There Is No Perfect Stat
2:08 PM EST on November 23, 2021
Time for your weekly edition of the Defector Funbag. Got something on your mind? Email the Funbag. And buy Drew’s new book, The Night The Lights Went Out, while you’re at it. Today, we're talking about pissing in a bottle, grim men’s evenings, losing a baby, and more.
Before I get to the bag, Thanksgiving is two days from now which means that I have to shift into a second wave of book-pimping mode. To that end, The Night The Lights Went Out makes the perfect Christmas gift, because it’s reasonably priced and because anyone in your family who reads it will come away from it with a newly sober perspective on life and an aching desire to hold you as close to them as humanly possible, forever and ever. There are also a few laughs.
OK, time for your letters:
Shouldn’t the TD/INT change to touchdown/turnover ratio? I don’t give a shit about how many picks you throw if you fumble 12 times a game. It’s more of a telling stat.
I get the idea, but I have to reject it even though, like every fan, I note it whenever my own QB fumbles and hold it against him forever. Fumble recoveries are famously a matter of chance, and while certain QBs have more buttery fingers than others, your average QB fumble is the result of a strip sack that’s more the O-line’s fault. I just checked the league fumble leaders and your No. 1 fumbler is Justin Fields, which makes sense because Fields runs with the ball a lot, his line is nonexistent, and his coach belongs in a straitjacket. But do you know who the next three QBs are on the list? Dak Prescott, Derek Carr, and Kyler Murray. A TD/TO ratio isn’t gonna tell you more about those three than their current TD/INT ratios do.
Also, stats don’t HAVE to tell you everything. Every year I hear someone say that a receiver should be charged with a pick instead of a QB if the ball bounces off his chest, and I’m usually like yeah! But this is football, which means we’d still end up sweating the details even if they refined that stat. Hey, what if the QB threw the ball too hard for his wideout to catch it in time? What about the tight end stationed a few feet away when that ball bounces up in the air? Should he get charged with a pick if he doesn’t lay out to swat that ball away? Etc., etc. You’re swapping out one subjective argument for another.
Because there are no perfect stats. And I like stats. I’m not some fossil who refers to “the analytics” like they’re fucking witchcraft. Stats are good, and we’re continually striving toward more perfect forms of them, which is also good. But even the best metrics still aren’t gonna tell you everything about a player or a team. You’ll never find a God stat that definitively says this guy is better than that guy or whatever. Some things will inevitably be left to the eye of the beholder, which is ultimately a good thing. If we all agreed that certain stats are infallible, we’d have nothing to argue about. And the whole reason I WATCH sports is to argue. I certainly don’t watch them to be happy.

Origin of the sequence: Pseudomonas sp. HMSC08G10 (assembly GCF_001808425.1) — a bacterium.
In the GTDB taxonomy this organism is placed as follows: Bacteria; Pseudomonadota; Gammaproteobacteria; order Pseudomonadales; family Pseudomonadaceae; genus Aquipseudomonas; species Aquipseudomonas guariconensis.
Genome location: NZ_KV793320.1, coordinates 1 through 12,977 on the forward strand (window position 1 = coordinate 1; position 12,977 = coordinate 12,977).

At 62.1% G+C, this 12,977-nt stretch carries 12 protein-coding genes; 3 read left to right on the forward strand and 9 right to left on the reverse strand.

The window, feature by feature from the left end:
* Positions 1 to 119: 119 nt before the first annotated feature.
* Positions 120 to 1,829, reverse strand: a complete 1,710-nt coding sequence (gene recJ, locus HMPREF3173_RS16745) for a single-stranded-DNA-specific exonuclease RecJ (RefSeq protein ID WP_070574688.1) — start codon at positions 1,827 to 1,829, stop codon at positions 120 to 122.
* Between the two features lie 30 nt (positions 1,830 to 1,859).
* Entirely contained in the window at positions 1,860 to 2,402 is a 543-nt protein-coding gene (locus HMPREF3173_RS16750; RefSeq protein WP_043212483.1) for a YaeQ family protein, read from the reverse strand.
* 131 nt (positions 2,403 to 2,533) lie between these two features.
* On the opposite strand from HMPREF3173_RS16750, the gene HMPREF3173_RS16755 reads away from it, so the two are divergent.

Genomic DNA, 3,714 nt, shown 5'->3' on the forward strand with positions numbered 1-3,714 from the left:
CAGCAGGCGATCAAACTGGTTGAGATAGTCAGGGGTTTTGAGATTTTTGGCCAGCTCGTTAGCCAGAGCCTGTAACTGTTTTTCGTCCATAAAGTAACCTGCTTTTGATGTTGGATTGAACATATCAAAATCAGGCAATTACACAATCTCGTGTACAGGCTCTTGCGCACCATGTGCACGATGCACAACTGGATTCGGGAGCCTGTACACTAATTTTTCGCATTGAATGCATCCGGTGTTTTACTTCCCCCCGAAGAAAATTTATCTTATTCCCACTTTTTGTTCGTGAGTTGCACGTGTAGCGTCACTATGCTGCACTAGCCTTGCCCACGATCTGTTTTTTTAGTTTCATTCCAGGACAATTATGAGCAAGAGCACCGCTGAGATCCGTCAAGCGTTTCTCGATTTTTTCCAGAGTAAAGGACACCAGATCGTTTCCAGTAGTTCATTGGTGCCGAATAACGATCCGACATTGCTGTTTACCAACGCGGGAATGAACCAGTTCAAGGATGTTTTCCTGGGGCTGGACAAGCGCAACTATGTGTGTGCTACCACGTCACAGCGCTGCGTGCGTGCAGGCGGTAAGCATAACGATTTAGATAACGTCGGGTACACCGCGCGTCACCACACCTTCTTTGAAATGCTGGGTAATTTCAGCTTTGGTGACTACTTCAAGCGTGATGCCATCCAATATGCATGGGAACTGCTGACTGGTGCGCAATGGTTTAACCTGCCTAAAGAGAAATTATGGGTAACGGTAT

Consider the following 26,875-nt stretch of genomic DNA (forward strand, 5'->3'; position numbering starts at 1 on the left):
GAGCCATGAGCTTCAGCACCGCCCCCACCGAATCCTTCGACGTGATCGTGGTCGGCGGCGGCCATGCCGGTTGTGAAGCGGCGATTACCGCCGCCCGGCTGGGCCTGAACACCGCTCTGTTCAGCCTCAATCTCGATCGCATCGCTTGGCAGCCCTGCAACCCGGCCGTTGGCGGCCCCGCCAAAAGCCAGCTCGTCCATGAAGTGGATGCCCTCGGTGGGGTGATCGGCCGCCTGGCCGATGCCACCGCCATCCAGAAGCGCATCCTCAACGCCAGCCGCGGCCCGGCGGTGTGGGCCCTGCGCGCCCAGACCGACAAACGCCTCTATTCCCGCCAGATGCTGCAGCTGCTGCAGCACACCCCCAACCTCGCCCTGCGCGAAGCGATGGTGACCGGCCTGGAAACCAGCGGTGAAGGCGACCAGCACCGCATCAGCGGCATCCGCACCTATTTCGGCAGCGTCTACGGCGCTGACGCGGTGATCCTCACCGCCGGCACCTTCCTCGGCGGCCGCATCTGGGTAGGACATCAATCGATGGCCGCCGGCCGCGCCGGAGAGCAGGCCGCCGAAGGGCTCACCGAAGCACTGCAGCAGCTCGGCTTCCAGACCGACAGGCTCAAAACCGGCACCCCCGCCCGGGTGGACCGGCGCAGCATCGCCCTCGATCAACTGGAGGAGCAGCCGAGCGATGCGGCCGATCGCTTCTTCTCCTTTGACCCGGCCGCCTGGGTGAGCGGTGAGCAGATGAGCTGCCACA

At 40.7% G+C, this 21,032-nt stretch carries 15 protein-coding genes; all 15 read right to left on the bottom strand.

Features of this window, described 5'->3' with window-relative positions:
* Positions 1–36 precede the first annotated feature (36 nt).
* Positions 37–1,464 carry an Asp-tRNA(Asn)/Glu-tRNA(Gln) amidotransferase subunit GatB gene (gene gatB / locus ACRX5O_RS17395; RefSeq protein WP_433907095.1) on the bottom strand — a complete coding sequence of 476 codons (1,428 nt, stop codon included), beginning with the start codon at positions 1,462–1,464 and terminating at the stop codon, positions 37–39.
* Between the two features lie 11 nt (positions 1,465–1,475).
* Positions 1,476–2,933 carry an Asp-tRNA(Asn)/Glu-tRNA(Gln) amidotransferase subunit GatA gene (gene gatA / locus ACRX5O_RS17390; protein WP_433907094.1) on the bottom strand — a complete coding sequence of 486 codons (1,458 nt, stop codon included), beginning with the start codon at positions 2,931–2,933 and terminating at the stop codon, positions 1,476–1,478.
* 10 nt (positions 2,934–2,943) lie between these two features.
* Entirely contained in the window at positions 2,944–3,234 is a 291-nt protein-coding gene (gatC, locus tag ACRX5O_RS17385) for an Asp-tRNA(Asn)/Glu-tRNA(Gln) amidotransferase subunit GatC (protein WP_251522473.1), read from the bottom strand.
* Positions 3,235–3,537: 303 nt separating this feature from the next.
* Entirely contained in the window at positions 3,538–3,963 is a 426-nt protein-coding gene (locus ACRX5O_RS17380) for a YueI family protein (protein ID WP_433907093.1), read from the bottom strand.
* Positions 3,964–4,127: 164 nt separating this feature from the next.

Could you have more kids again at your age? I ask because you and I are about the same age, and my girlfriend is pushing for us to have kids. But I have a kid, from my first marriage. He's 25 now, and just moved out of the house in the last few months. I feel like I am still recovering from a 25-year long marathon, and she's asking me to sign up to run another one almost immediately. I don't think I can start parenting again, but when I bring this up with her, she thinks I'll change my mind. How did you know you were done, and what would you do if your wife asked you to have another kid?
I knew I was done having kids when a urologist dug into my scrotum, cut the vas deferens leading to each of my testicles, and then soldered them shut to leave me sterilized forever.
Apologies for being a wiseass. I got a vasectomy because my wife and I both agreed that three kids were all we were willing to tolerate, both financially and personally. Also, my youngest son’s birth was nearly catastrophic. My wife was 36 when she gave birth to him. Once a woman turns 35, she’s automatically deemed a high-risk pregnancy, which means she has to guzzle all kinds of noxious serums for blood glucose tests and is at a much higher risk for complications during delivery. After our youngest came out of the NICU, neither of us wanted my wife, or a potential fourth child, to endure that kind of horror ever again.
And neither of us wanted to endure early childrearing again. As C up above already knows, it’s a pain in the ass: diapers, bottles, sleep deprivation, all that shit. A true marathon: one that I am so, so glad to be done with. In fact, I’m already annoyed that my children will foist their babies onto my wife and me for free daycare when we’re 65. Right now I’m in the sweet spot where my kids are largely self-functional but not old enough to have kids of their own, which means I don’t have to do much of anything. I plan to stay in this spot for as long as I can. Hence, snip snip.
But I’m still married, and our reader here is not, and finds himself stuck between making his new girlfriend happy and maintaining his sanity. That’s why, even if it’s a second relationship, you probably need to agree on the having kids thing before you get married or buy a house together or whatever. Otherwise one person is gonna end up resenting the other and that resentment won’t go away. Flying headlong into a serious relationship while leaving that unsettled is like leaving a bullet wound untreated.